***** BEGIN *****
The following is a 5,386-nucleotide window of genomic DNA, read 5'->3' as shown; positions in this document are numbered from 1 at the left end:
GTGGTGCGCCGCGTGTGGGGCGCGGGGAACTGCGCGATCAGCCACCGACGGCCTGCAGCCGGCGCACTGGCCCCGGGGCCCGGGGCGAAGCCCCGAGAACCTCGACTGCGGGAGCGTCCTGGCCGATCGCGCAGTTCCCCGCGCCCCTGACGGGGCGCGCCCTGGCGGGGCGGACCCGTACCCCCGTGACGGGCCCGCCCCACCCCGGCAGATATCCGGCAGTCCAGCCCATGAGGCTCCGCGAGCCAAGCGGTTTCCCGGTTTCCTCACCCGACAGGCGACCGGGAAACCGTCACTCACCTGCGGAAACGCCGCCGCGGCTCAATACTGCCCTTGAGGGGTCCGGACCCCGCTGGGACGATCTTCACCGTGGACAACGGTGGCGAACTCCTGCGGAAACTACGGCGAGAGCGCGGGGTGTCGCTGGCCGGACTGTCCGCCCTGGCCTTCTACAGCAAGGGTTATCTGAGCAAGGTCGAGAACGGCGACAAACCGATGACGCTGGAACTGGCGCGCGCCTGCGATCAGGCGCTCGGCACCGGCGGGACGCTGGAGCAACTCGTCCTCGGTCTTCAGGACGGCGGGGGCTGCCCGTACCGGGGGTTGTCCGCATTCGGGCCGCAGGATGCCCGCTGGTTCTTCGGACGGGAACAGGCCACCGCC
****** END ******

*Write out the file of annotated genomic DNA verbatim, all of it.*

The following is a 5,386-nucleotide window of genomic DNA, read 5'->3' as shown; positions in this document are numbered from 1 at the left end:
GTGGTGCGCCGCGTGTGGGGCGCGGGGAACTGCGCGATCAGCCACCGACGGCCTGCAGCCGGCGCACTGGCCCCGGGGCCCGGGGCGAAGCCCCGAGAACCTCGACTGCGGGAGCGTCCTGGCCGATCGCGCAGTTCCCCGCGCCCCTGACGGGGCGCGCCCTGGCGGGGCGGACCCGTACCCCCGTGACGGGCCCGCCCCACCCCGGCAGATATCCGGCAGTCCAGCCCATGAGGCTCCGCGAGCCAAGCGGTTTCCCGGTTTCCTCACCCGACAGGCGACCGGGAAACCGTCACTCACCTGCGGAAACGCCGCCGCGGCTCAATACTGCCCTTGAGGGGTCCGGACCCCGCTGGGACGATCTTCACCGTGGACAACGGTGGCGAACTCCTGCGGAAACTACGGCGAGAGCGCGGGGTGTCGCTGGCCGGACTGTCCGCCCTGGCCTTCTACAGCAAGGGTTATCTGAGCAAGGTCGAGAACGGCGACAAACCGATGACGCTGGAACTGGCGCGCGCCTGCGATCAGGCGCTCGGCACCGGCGGGACGCTGGAGCAACTCGTCCTCGGTCTTCAGGACGGCGGGGGCTGCCCGTACCGGGGGTTGTCCGCATTCGGGCCGCAGGATGCCCGCTGGTTCTTCGGACGGGAACAGGCCACCGCC